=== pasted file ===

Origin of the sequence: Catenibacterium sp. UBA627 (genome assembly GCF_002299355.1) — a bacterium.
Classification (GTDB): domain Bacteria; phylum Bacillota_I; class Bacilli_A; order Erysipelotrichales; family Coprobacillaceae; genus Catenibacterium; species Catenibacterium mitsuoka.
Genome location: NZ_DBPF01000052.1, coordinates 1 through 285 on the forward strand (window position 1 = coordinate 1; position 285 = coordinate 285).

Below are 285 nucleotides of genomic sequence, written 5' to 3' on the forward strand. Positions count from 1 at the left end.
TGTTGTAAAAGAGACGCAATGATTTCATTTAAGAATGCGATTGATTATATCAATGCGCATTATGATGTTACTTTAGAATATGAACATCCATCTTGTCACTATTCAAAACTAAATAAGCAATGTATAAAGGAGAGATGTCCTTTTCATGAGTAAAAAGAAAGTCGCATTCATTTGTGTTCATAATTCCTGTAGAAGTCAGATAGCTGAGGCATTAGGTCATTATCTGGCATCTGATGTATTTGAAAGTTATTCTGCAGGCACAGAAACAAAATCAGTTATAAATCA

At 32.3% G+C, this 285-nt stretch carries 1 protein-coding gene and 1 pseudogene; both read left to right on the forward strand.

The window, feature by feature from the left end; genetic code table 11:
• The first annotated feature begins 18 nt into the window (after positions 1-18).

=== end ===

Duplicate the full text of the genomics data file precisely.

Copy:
Origin of the sequence: Catenibacterium sp. UBA627 (genome assembly GCF_002299355.1) — a bacterium.
Classification (GTDB): domain Bacteria; phylum Bacillota_I; class Bacilli_A; order Erysipelotrichales; family Coprobacillaceae; genus Catenibacterium; species Catenibacterium mitsuoka.
Genome location: NZ_DBPF01000052.1, coordinates 1 through 285 on the forward strand (window position 1 = coordinate 1; position 285 = coordinate 285).

Below are 285 nucleotides of genomic sequence, written 5' to 3' on the forward strand. Positions count from 1 at the left end.
TGTTGTAAAAGAGACGCAATGATTTCATTTAAGAATGCGATTGATTATATCAATGCGCATTATGATGTTACTTTAGAATATGAACATCCATCTTGTCACTATTCAAAACTAAATAAGCAATGTATAAAGGAGAGATGTCCTTTTCATGAGTAAAAAGAAAGTCGCATTCATTTGTGTTCATAATTCCTGTAGAAGTCAGATAGCTGAGGCATTAGGTCATTATCTGGCATCTGATGTATTTGAAAGTTATTCTGCAGGCACAGAAACAAAATCAGTTATAAATCA

At 32.3% G+C, this 285-nt stretch carries 1 protein-coding gene and 1 pseudogene; both read left to right on the forward strand.

The window, feature by feature from the left end; genetic code table 11:
• The first annotated feature begins 18 nt into the window (after positions 1-18).